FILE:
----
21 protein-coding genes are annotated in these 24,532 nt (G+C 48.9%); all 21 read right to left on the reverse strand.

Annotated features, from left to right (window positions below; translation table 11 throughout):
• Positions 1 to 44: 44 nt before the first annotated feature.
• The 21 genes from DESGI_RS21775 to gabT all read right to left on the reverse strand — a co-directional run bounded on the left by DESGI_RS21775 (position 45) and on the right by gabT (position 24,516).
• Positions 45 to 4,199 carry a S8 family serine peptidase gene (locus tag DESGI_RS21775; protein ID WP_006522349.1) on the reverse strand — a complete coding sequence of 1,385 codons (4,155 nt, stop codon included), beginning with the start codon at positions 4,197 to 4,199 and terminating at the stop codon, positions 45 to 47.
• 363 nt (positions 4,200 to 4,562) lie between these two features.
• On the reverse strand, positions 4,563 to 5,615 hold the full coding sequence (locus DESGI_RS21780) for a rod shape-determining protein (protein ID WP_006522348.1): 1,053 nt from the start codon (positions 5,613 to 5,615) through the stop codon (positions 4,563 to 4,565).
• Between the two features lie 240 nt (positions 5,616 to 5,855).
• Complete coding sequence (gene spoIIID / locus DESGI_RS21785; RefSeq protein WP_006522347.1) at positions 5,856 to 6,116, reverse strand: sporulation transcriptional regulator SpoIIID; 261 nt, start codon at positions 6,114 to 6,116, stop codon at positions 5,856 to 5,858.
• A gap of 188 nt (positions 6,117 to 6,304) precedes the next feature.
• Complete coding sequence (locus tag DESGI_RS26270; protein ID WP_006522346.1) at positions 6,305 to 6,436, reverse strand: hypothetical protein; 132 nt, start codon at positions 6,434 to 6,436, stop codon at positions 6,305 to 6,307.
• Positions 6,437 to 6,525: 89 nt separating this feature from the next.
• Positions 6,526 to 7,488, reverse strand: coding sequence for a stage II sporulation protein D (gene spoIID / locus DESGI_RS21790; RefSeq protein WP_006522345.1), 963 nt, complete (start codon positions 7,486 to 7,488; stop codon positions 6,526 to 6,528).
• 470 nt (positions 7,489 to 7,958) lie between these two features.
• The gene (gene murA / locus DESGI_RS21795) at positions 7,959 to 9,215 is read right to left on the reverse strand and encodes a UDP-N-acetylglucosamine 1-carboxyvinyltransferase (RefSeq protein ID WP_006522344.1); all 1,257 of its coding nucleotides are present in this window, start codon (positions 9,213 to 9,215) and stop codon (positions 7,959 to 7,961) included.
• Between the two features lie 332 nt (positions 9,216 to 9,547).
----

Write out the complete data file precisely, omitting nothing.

21 protein-coding genes are annotated in these 24,532 nt (G+C 48.9%); all 21 read right to left on the reverse strand.

Annotated features, from left to right (window positions below; translation table 11 throughout):
• Positions 1 to 44: 44 nt before the first annotated feature.
• The 21 genes from DESGI_RS21775 to gabT all read right to left on the reverse strand — a co-directional run bounded on the left by DESGI_RS21775 (position 45) and on the right by gabT (position 24,516).
• Positions 45 to 4,199 carry a S8 family serine peptidase gene (locus tag DESGI_RS21775; protein ID WP_006522349.1) on the reverse strand — a complete coding sequence of 1,385 codons (4,155 nt, stop codon included), beginning with the start codon at positions 4,197 to 4,199 and terminating at the stop codon, positions 45 to 47.
• 363 nt (positions 4,200 to 4,562) lie between these two features.
• On the reverse strand, positions 4,563 to 5,615 hold the full coding sequence (locus DESGI_RS21780) for a rod shape-determining protein (protein ID WP_006522348.1): 1,053 nt from the start codon (positions 5,613 to 5,615) through the stop codon (positions 4,563 to 4,565).
• Between the two features lie 240 nt (positions 5,616 to 5,855).
• Complete coding sequence (gene spoIIID / locus DESGI_RS21785; RefSeq protein WP_006522347.1) at positions 5,856 to 6,116, reverse strand: sporulation transcriptional regulator SpoIIID; 261 nt, start codon at positions 6,114 to 6,116, stop codon at positions 5,856 to 5,858.
• A gap of 188 nt (positions 6,117 to 6,304) precedes the next feature.
• Complete coding sequence (locus tag DESGI_RS26270; protein ID WP_006522346.1) at positions 6,305 to 6,436, reverse strand: hypothetical protein; 132 nt, start codon at positions 6,434 to 6,436, stop codon at positions 6,305 to 6,307.
• Positions 6,437 to 6,525: 89 nt separating this feature from the next.
• Positions 6,526 to 7,488, reverse strand: coding sequence for a stage II sporulation protein D (gene spoIID / locus DESGI_RS21790; RefSeq protein WP_006522345.1), 963 nt, complete (start codon positions 7,486 to 7,488; stop codon positions 6,526 to 6,528).
• 470 nt (positions 7,489 to 7,958) lie between these two features.
• The gene (gene murA / locus DESGI_RS21795) at positions 7,959 to 9,215 is read right to left on the reverse strand and encodes a UDP-N-acetylglucosamine 1-carboxyvinyltransferase (RefSeq protein ID WP_006522344.1); all 1,257 of its coding nucleotides are present in this window, start codon (positions 9,213 to 9,215) and stop codon (positions 7,959 to 7,961) included.
• Between the two features lie 332 nt (positions 9,216 to 9,547).